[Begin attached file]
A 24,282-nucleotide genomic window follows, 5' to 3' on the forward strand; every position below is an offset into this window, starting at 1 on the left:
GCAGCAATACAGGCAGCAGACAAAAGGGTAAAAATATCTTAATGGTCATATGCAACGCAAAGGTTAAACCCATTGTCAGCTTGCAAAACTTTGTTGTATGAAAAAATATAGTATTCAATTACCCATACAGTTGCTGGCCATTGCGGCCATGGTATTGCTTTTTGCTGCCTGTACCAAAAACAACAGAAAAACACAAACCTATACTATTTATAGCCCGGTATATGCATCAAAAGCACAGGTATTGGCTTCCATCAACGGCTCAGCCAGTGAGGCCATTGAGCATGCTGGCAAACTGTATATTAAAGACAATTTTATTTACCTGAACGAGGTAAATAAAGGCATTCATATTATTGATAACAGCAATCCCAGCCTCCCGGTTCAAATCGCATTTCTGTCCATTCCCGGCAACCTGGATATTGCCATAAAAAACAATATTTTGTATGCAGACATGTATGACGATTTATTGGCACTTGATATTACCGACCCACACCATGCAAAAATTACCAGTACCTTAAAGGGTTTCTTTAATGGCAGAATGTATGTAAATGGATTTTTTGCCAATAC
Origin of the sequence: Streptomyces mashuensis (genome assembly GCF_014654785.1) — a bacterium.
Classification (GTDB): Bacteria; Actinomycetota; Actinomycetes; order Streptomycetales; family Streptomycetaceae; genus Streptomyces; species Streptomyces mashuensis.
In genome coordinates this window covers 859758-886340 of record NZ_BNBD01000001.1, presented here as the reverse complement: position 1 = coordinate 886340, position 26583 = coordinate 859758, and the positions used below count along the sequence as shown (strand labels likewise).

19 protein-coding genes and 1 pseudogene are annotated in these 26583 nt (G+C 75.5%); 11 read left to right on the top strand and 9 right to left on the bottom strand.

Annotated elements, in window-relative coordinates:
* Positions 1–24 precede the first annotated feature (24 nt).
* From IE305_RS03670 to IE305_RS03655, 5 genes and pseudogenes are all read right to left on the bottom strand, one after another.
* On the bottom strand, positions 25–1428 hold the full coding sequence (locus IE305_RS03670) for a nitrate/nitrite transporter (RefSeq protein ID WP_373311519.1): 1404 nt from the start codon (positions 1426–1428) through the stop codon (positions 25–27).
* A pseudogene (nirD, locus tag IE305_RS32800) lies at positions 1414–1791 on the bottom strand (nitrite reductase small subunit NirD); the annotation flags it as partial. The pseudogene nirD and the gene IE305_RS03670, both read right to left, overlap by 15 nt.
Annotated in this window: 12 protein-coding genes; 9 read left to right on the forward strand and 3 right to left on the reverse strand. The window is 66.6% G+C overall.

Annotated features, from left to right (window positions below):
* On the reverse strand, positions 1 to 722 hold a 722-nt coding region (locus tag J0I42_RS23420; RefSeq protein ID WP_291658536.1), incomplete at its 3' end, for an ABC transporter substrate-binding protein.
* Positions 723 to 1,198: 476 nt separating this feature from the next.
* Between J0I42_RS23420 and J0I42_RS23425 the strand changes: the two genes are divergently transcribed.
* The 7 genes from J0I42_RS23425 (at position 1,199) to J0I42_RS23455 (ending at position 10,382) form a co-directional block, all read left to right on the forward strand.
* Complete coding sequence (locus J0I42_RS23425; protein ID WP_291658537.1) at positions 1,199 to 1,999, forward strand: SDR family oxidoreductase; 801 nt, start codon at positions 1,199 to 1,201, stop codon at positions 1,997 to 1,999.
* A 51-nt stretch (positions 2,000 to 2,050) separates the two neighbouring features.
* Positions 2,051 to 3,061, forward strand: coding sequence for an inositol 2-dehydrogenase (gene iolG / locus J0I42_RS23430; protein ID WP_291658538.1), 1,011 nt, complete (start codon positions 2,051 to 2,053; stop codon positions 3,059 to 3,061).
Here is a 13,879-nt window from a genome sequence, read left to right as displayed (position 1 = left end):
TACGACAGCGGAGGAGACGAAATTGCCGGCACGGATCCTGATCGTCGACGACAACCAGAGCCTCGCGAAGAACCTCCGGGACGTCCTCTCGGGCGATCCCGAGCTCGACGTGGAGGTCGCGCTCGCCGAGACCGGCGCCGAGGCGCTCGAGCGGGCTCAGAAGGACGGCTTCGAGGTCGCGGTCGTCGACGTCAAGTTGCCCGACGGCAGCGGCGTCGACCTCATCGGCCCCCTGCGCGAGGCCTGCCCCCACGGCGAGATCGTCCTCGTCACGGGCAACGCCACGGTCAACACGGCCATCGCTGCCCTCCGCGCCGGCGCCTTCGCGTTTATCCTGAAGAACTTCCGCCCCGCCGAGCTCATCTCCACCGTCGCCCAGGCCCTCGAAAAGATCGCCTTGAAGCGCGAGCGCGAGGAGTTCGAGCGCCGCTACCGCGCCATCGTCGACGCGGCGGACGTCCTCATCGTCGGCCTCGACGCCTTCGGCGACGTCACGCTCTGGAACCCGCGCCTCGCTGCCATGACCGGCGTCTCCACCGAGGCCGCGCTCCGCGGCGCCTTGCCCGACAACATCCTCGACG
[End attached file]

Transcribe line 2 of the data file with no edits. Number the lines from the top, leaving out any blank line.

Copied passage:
GCAGCAATACAGGCAGCAGACAAAAGGGTAAAAATATCTTAATGGTCATATGCAACGCAAAGGTTAAACCCATTGTCAGCTTGCAAAACTTTGTTGTATGAAAAAATATAGTATTCAATTACCCATACAGTTGCTGGCCATTGCGGCCATGGTATTGCTTTTTGCTGCCTGTACCAAAAACAACAGAAAAACACAAACCTATACTATTTATAGCCCGGTATATGCATCAAAAGCACAGGTATTGGCTTCCATCAACGGCTCAGCCAGTGAGGCCATTGAGCATGCTGGCAAACTGTATATTAAAGACAATTTTATTTACCTGAACGAGGTAAATAAAGGCATTCATATTATTGATAACAGCAATCCCAGCCTCCCGGTTCAAATCGCATTTCTGTCCATTCCCGGCAACCTGGATATTGCCATAAAAAACAATATTTTGTATGCAGACATGTATGACGATTTATTGGCACTTGATATTACCGACCCACACCATGCAAAAATTACCAGTACCTTAAAGGGTTTCTTTAATGGCAGAATGTATGTAAATGGATTTTTTGCCAATAC